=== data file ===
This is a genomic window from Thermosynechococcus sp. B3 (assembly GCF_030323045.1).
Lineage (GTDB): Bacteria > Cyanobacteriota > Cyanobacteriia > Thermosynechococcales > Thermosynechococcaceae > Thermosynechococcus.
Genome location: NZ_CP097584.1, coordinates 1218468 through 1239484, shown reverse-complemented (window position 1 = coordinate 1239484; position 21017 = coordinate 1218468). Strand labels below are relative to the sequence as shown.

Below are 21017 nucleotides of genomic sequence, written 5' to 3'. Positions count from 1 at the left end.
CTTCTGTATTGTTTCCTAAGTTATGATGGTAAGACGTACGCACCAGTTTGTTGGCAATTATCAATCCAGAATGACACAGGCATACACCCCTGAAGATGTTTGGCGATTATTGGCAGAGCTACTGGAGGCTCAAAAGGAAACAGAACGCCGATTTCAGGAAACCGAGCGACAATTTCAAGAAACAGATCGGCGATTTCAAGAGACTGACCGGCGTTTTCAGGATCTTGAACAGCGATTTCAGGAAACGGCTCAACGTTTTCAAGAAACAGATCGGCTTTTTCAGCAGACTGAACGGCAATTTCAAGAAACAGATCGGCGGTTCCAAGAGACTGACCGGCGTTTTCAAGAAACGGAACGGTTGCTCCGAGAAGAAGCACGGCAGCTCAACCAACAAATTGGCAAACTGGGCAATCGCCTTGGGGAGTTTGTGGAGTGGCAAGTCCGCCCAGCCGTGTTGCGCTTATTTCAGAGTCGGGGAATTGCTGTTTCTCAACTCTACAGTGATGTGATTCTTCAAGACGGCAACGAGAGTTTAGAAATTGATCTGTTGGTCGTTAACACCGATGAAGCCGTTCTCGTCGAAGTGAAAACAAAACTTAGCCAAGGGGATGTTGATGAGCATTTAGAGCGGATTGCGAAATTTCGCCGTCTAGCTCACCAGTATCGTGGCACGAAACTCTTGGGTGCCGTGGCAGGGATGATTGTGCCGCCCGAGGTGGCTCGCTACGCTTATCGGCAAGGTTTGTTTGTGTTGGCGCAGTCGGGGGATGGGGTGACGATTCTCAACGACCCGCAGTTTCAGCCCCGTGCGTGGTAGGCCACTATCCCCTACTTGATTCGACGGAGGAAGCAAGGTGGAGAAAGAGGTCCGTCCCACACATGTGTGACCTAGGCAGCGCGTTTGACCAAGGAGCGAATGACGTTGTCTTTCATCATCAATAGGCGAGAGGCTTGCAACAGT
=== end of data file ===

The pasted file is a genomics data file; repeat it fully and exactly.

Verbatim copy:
This is a genomic window from Thermosynechococcus sp. B3 (assembly GCF_030323045.1).
Lineage (GTDB): Bacteria > Cyanobacteriota > Cyanobacteriia > Thermosynechococcales > Thermosynechococcaceae > Thermosynechococcus.
Genome location: NZ_CP097584.1, coordinates 1218468 through 1239484, shown reverse-complemented (window position 1 = coordinate 1239484; position 21017 = coordinate 1218468). Strand labels below are relative to the sequence as shown.

Below are 21017 nucleotides of genomic sequence, written 5' to 3'. Positions count from 1 at the left end.
CTTCTGTATTGTTTCCTAAGTTATGATGGTAAGACGTACGCACCAGTTTGTTGGCAATTATCAATCCAGAATGACACAGGCATACACCCCTGAAGATGTTTGGCGATTATTGGCAGAGCTACTGGAGGCTCAAAAGGAAACAGAACGCCGATTTCAGGAAACCGAGCGACAATTTCAAGAAACAGATCGGCGATTTCAAGAGACTGACCGGCGTTTTCAGGATCTTGAACAGCGATTTCAGGAAACGGCTCAACGTTTTCAAGAAACAGATCGGCTTTTTCAGCAGACTGAACGGCAATTTCAAGAAACAGATCGGCGGTTCCAAGAGACTGACCGGCGTTTTCAAGAAACGGAACGGTTGCTCCGAGAAGAAGCACGGCAGCTCAACCAACAAATTGGCAAACTGGGCAATCGCCTTGGGGAGTTTGTGGAGTGGCAAGTCCGCCCAGCCGTGTTGCGCTTATTTCAGAGTCGGGGAATTGCTGTTTCTCAACTCTACAGTGATGTGATTCTTCAAGACGGCAACGAGAGTTTAGAAATTGATCTGTTGGTCGTTAACACCGATGAAGCCGTTCTCGTCGAAGTGAAAACAAAACTTAGCCAAGGGGATGTTGATGAGCATTTAGAGCGGATTGCGAAATTTCGCCGTCTAGCTCACCAGTATCGTGGCACGAAACTCTTGGGTGCCGTGGCAGGGATGATTGTGCCGCCCGAGGTGGCTCGCTACGCTTATCGGCAAGGTTTGTTTGTGTTGGCGCAGTCGGGGGATGGGGTGACGATTCTCAACGACCCGCAGTTTCAGCCCCGTGCGTGGTAGGCCACTATCCCCTACTTGATTCGACGGAGGAAGCAAGGTGGAGAAAGAGGTCCGTCCCACACATGTGTGACCTAGGCAGCGCGTTTGACCAAGGAGCGAATGACGTTGTCTTTCATCATCAATAGGCGAGAGGCTTGCAACAGT